Routine morphological analyses usually include investigations by light microscopy (LM), scanning electron microscopy (SEM), and transmission electron microscopy (TEM). Each of these techniques provides specific information on tissue morphology and all the obtained results are then combined to give an in-depth morphological overview of the examined sample. The limitations of this traditional comparative microscopy lie in the fact that each technique requires a different experimental sample, so that many specimens are necessary and the combined results come from different samples. The present study describes a technical procedure of correlative microscopy, which allows us to examine the same bone section first by LM and then, after appropriate processing, by SEM or TEM. Thanks to the possibility of analyzing the same undecalcified bone sections both by LM and SEM, the approach described in the present study allows us to make very accurate evaluations of old/new bone morphology at the bone-implant interface.

Correlative microscopy of bone in implant osteointegration studies.

TRIRE', ALESSANDRA;MARTINI, DESIREE;ORSINI, ESTER;FRANCHI, MARCO;DE PASQUALE, VIVIANA;BACCHELLI, BEATRICE;RUGGERI, ALESSANDRO;OTTANI, VITTORIA
2010

Abstract

Routine morphological analyses usually include investigations by light microscopy (LM), scanning electron microscopy (SEM), and transmission electron microscopy (TEM). Each of these techniques provides specific information on tissue morphology and all the obtained results are then combined to give an in-depth morphological overview of the examined sample. The limitations of this traditional comparative microscopy lie in the fact that each technique requires a different experimental sample, so that many specimens are necessary and the combined results come from different samples. The present study describes a technical procedure of correlative microscopy, which allows us to examine the same bone section first by LM and then, after appropriate processing, by SEM or TEM. Thanks to the possibility of analyzing the same undecalcified bone sections both by LM and SEM, the approach described in the present study allows us to make very accurate evaluations of old/new bone morphology at the bone-implant interface.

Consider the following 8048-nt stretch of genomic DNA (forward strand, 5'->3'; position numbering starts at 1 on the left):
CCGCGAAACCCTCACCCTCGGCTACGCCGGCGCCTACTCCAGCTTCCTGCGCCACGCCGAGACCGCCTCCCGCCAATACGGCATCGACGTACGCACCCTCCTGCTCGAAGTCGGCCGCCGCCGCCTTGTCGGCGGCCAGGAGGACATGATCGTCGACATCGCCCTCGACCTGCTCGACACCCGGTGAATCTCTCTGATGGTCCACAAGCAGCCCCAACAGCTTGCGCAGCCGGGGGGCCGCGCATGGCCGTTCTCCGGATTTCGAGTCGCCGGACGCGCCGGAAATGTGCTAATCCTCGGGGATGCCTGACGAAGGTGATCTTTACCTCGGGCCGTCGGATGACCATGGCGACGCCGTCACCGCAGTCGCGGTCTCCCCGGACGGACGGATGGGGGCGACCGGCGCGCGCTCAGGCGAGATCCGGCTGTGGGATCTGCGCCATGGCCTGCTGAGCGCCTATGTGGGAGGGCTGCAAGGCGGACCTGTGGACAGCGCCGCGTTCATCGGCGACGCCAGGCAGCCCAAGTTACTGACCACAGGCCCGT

Trirè A.; Martini D.; Orsini E.; Franchi M.; De Pasquale V.; Bacchelli B.; Raspanti M.; Ruggeri A.; Ottani V.
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Utilizza questo identificativo per citare o creare un link a questo documento: https://hdl.handle.net/11585/93371
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